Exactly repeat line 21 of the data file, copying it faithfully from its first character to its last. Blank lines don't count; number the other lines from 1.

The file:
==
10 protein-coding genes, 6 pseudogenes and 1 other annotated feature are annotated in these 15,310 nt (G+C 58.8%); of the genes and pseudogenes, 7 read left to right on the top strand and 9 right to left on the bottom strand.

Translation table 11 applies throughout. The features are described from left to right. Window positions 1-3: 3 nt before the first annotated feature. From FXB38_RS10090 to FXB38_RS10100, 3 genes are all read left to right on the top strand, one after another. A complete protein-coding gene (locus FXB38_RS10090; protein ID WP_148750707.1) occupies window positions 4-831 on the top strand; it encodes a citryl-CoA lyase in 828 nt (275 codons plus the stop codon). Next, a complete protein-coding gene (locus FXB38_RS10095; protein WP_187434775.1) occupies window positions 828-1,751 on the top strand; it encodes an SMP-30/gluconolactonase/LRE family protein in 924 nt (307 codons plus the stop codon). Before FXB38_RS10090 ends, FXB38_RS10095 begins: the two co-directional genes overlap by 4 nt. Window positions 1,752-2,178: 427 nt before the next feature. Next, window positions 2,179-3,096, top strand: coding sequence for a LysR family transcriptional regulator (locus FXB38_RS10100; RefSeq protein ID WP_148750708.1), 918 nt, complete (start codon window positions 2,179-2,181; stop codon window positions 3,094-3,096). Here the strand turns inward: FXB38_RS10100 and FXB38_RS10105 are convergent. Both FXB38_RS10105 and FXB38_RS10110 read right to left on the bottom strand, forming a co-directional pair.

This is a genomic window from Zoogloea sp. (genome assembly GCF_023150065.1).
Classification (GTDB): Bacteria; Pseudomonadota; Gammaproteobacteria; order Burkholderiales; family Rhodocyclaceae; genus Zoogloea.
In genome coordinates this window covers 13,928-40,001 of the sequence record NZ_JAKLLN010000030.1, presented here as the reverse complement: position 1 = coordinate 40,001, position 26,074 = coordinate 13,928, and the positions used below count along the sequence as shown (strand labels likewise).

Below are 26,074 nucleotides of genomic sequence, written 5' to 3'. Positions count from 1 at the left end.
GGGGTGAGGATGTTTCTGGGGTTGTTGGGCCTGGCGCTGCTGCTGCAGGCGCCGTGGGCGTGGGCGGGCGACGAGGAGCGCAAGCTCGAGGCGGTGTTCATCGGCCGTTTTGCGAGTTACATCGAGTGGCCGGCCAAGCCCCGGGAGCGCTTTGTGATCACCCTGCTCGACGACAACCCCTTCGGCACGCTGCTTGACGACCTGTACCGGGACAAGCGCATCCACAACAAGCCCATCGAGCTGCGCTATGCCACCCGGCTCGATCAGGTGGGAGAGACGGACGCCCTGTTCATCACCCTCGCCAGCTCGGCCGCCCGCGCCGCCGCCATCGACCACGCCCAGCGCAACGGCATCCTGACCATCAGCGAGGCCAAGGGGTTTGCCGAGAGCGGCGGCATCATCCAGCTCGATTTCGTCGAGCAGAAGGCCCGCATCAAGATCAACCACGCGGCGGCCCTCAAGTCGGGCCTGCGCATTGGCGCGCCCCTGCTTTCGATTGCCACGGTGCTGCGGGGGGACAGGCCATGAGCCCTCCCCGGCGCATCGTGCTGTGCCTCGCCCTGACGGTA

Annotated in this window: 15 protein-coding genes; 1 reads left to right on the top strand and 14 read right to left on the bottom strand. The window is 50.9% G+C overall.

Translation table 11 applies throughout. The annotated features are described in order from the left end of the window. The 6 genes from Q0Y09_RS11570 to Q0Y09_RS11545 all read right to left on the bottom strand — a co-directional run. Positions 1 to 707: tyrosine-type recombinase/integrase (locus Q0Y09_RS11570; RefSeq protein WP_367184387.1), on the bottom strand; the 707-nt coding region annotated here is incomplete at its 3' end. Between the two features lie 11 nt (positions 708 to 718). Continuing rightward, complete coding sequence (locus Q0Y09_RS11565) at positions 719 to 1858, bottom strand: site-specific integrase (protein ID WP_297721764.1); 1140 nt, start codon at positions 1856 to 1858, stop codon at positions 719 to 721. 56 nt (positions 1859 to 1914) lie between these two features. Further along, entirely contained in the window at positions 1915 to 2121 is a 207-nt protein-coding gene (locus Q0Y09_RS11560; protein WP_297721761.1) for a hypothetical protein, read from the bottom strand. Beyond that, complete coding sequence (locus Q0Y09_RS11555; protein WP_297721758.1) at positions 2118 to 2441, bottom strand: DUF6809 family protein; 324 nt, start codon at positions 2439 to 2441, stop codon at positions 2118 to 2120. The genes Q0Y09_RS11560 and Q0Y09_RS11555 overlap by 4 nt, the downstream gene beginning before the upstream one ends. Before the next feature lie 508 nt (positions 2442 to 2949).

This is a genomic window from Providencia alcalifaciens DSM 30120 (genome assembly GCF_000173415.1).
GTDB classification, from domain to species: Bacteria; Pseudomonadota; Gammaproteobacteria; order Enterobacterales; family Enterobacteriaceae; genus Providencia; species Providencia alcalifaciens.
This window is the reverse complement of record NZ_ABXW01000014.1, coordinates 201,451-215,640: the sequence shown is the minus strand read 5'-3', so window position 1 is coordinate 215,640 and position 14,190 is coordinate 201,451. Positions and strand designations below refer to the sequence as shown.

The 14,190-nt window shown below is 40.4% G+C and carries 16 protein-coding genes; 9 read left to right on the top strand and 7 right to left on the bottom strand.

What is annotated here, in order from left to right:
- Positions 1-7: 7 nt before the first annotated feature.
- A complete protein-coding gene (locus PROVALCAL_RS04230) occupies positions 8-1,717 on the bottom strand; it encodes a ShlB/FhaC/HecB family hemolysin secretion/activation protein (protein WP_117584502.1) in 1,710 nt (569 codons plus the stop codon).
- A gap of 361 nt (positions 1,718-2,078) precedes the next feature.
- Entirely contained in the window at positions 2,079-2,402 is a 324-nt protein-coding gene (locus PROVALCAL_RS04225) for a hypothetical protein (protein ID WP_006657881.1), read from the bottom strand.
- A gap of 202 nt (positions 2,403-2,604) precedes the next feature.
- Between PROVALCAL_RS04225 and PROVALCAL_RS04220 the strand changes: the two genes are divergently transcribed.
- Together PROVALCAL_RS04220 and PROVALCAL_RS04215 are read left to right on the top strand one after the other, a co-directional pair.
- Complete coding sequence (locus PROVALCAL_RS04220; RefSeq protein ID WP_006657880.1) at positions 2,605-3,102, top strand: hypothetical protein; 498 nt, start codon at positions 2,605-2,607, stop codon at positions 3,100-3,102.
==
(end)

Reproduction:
- Together PROVALCAL_RS04220 and PROVALCAL_RS04215 are read left to right on the top strand one after the other, a co-directional pair.